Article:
In this study, we describe twin non-canonical mechanisms downstream of Jagged-1-mediated Notch1 activation that trigger AKT phosphorylation, mitochondrial metabolism and NF-κB activation in TNBC cells and CSC. Both pathways require IKKα, a potentially druggable kinase. We observed co-localization of Notch1 with mitochondria and metabolic activation in TNBC cells upon Jagged-1-mediated Notch1 activation. We found increased Notch1 expression, AKT phosphorylation and mitochondrial metabolism in mammospheres derived from TNBC cells. Pharmacological inhibition of Notch cleavage by gamma secretase inhibitor PF-03084014 in combination with AKT inhibitor MK-2206 or IKK inhibitor Bay11-7082 inhibits secondary mammosphere formation from CD90hi or CD44+CD24low (CSCs) sorted cells in TNBC cell lines as well as PDX-derived secondary mammosphere formation in a patient-derived model. Our data suggest that: (1) activation of AKT and mitochondrial metabolism is a consequence of non-canonical Notch activity in TNBC CSCs and (2) combination strategies targeting Notch and PI3K/AKT or IKK/NF-κB have potential therapeutic applications in targeting TNBC CSCs.
Cell Culture and Western Blotting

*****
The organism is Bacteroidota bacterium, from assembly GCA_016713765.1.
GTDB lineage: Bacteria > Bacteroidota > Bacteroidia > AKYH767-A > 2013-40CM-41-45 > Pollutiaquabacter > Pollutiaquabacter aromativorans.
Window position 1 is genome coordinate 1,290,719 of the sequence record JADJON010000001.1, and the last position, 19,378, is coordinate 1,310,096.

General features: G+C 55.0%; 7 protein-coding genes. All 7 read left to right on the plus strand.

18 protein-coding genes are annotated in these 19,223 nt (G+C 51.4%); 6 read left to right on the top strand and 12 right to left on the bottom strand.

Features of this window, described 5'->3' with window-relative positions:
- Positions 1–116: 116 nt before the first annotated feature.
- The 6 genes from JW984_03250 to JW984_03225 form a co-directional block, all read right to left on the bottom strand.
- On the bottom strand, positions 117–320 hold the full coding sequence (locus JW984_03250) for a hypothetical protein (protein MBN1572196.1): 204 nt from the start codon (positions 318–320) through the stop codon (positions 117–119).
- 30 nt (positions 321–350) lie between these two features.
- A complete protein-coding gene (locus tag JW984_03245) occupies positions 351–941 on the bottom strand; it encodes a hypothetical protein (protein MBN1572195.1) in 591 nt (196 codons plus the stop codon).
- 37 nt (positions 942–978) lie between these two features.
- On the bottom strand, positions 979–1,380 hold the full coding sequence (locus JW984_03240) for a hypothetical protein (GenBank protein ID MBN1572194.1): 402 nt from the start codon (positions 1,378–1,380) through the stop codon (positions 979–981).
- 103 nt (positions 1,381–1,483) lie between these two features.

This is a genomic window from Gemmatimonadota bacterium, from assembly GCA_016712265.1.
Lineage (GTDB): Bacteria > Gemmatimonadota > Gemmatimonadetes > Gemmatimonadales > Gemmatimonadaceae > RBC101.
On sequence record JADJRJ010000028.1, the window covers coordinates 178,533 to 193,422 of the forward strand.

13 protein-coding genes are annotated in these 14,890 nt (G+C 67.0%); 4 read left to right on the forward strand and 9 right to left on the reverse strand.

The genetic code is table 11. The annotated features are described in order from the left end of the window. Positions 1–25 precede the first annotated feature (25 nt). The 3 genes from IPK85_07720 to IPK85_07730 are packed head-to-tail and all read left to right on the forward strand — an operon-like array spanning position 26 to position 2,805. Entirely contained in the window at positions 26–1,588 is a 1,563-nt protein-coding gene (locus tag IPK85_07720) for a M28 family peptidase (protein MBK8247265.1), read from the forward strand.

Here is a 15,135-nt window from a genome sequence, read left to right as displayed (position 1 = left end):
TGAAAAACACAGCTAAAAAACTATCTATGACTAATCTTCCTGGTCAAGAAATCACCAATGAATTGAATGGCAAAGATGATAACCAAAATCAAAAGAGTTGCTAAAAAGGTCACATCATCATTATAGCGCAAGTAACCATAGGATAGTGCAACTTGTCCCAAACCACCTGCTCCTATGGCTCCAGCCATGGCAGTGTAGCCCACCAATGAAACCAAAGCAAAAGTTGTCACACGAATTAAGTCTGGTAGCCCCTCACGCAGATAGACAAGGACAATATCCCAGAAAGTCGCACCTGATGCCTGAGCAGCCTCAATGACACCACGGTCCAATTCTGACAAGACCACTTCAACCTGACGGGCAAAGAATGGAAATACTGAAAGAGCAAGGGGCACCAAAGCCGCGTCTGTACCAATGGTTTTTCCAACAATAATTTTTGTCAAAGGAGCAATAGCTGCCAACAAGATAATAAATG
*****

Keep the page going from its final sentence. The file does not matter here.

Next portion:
All TNBC cell lines were purchased from ATCC and maintained in DMEM or RPMI medium with 10% fetal bovine serum according to ATCC guidelines. For Western blots, cells were collected and suspended in RIPA buffer containing 1 mM PMSF, 1 mM sodium orthovanadate (Santa Cruz Biotechnology, SCB) and 1 mM Protease and Phosphatase Inhibitor Cocktail (Thermo Scientific). Protein concentration was determined by Bio-Rad protein assay. Equal amounts of protein were analyzed by 7.5% Criterion TGX Precast Gels (Bio-Rad) and transferred to PVDF membranes (Immobilon-FL Transfer Membrane, Millipore). Odyssey blocking buffer (LI-COR) was used to block non-specific binding sites and then membranes were incubated with primary antibodies to evaluate the expression of Notch1 (C-20-R), Notch4 (H-225), pIKKα (Thr 23), Total AKT (H-136), RBP-J (CSL), and β-actin (AC-15) (Santa Cruz Biotechnology); IKKα and pAKT (Ser473, D9E) (Cell Signaling Technology). After incubation with specific secondary antibodies (Goat anti-mouse 680RD or Goat anti-Rabbit 800CW; LI-COR), protein expression was detected using LI-COR Odyssey imaging system.